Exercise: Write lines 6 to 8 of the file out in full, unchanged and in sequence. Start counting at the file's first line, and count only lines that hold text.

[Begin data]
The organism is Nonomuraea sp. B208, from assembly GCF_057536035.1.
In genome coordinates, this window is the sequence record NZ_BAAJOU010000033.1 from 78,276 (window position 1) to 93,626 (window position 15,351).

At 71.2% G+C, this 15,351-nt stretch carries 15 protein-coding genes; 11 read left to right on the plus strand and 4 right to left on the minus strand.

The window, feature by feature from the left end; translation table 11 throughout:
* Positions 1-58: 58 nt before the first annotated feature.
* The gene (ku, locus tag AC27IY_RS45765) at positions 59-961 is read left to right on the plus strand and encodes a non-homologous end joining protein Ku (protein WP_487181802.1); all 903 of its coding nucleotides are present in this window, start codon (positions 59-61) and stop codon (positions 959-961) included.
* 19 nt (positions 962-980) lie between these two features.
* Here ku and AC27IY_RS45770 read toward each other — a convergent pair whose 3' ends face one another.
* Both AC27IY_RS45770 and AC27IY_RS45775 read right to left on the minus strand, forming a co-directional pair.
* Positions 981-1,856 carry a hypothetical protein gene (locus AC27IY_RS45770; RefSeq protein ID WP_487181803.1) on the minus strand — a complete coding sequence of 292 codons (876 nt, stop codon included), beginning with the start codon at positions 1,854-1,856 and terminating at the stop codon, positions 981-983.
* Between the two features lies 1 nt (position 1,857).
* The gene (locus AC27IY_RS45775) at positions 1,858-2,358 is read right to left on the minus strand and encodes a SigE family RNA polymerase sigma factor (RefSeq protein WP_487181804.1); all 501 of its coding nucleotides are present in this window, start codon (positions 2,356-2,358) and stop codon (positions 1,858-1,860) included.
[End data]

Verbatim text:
* The gene (ku, locus tag AC27IY_RS45765) at positions 59-961 is read left to right on the plus strand and encodes a non-homologous end joining protein Ku (protein WP_487181802.1); all 903 of its coding nucleotides are present in this window, start codon (positions 59-61) and stop codon (positions 959-961) included.
* 19 nt (positions 962-980) lie between these two features.
* Here ku and AC27IY_RS45770 read toward each other — a convergent pair whose 3' ends face one another.